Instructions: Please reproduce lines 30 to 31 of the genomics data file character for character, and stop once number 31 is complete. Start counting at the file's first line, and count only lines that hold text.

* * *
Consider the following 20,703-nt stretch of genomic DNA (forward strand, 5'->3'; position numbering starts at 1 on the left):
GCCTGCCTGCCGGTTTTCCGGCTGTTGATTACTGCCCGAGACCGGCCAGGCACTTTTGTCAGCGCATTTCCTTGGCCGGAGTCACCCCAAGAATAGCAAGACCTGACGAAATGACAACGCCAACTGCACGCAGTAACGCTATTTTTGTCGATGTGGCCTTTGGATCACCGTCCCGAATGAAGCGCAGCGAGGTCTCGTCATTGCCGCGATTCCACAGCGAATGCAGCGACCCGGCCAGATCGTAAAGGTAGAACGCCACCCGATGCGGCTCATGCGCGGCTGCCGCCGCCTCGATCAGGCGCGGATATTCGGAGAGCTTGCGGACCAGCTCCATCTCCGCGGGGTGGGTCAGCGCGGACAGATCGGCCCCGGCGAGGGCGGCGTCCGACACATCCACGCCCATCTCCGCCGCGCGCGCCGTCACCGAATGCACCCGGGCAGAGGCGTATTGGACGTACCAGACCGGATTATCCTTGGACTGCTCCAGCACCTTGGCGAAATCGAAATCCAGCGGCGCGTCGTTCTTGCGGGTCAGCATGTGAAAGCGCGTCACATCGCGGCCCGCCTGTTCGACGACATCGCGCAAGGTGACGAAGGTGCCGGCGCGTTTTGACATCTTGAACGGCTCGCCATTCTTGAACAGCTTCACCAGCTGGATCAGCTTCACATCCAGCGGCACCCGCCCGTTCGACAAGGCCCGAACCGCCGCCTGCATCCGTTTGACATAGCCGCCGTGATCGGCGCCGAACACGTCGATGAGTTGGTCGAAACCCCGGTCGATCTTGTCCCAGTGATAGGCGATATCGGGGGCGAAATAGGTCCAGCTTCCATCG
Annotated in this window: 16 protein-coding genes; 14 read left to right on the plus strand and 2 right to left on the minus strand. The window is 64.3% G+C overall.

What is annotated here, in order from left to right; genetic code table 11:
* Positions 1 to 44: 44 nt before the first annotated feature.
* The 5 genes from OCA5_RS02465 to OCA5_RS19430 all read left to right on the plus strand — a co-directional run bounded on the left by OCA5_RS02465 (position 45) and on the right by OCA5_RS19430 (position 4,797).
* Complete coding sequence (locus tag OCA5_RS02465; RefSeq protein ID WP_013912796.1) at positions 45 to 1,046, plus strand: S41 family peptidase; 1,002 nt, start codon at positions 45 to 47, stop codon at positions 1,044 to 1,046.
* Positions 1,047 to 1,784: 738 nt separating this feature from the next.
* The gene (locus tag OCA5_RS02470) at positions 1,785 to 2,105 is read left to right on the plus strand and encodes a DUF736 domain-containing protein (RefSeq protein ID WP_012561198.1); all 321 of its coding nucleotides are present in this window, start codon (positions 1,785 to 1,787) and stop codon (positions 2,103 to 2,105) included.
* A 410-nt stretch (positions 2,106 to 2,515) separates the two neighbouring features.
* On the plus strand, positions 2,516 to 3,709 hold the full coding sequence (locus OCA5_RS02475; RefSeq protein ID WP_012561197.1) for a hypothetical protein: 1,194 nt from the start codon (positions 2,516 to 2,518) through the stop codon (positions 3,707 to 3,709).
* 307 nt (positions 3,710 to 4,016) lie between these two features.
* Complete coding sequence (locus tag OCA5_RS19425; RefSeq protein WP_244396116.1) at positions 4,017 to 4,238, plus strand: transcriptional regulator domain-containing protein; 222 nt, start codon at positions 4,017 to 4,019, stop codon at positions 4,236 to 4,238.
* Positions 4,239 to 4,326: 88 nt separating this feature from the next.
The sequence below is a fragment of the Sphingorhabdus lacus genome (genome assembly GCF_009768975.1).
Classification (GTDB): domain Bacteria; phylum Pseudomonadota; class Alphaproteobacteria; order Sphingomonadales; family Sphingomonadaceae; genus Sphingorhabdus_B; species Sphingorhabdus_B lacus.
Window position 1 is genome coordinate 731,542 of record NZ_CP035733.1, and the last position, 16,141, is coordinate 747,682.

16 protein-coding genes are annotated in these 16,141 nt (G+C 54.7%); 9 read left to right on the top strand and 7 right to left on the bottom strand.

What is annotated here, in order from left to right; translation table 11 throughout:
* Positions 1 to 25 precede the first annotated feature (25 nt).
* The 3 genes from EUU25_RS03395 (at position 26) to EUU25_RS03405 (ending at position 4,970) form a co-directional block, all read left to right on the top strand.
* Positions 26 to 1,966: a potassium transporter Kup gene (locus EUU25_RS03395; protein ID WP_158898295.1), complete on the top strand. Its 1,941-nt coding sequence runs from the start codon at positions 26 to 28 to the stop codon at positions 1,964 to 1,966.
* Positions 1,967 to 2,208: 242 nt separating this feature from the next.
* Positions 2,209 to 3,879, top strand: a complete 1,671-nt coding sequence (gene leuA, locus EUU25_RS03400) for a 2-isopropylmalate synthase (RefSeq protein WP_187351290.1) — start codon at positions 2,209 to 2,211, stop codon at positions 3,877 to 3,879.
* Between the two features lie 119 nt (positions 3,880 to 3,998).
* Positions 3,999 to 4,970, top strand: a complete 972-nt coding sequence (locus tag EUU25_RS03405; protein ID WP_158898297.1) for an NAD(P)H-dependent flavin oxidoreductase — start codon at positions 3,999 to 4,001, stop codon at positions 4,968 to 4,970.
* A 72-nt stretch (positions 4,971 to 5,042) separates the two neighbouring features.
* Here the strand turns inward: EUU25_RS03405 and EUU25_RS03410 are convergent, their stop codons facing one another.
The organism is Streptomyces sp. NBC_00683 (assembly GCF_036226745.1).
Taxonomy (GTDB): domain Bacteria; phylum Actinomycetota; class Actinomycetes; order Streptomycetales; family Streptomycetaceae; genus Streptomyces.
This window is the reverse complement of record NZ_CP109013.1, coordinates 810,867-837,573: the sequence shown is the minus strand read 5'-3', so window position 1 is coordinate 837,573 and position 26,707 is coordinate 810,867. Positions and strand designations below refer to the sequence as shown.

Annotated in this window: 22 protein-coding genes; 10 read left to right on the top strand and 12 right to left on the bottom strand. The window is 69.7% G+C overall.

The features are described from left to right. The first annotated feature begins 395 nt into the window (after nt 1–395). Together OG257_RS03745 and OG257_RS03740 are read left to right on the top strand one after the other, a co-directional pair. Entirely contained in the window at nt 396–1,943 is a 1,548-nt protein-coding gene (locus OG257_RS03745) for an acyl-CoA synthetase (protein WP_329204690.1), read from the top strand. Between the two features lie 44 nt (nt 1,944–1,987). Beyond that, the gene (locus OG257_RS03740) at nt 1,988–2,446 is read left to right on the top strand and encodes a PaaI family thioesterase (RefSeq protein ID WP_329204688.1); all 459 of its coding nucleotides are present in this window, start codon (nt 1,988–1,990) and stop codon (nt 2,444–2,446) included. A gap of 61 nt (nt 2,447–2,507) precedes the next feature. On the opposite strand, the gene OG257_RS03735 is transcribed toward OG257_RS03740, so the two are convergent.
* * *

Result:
Taxonomy (GTDB): domain Bacteria; phylum Actinomycetota; class Actinomycetes; order Streptomycetales; family Streptomycetaceae; genus Streptomyces.
This window is the reverse complement of record NZ_CP109013.1, coordinates 810,867-837,573: the sequence shown is the minus strand read 5'-3', so window position 1 is coordinate 837,573 and position 26,707 is coordinate 810,867. Positions and strand designations below refer to the sequence as shown.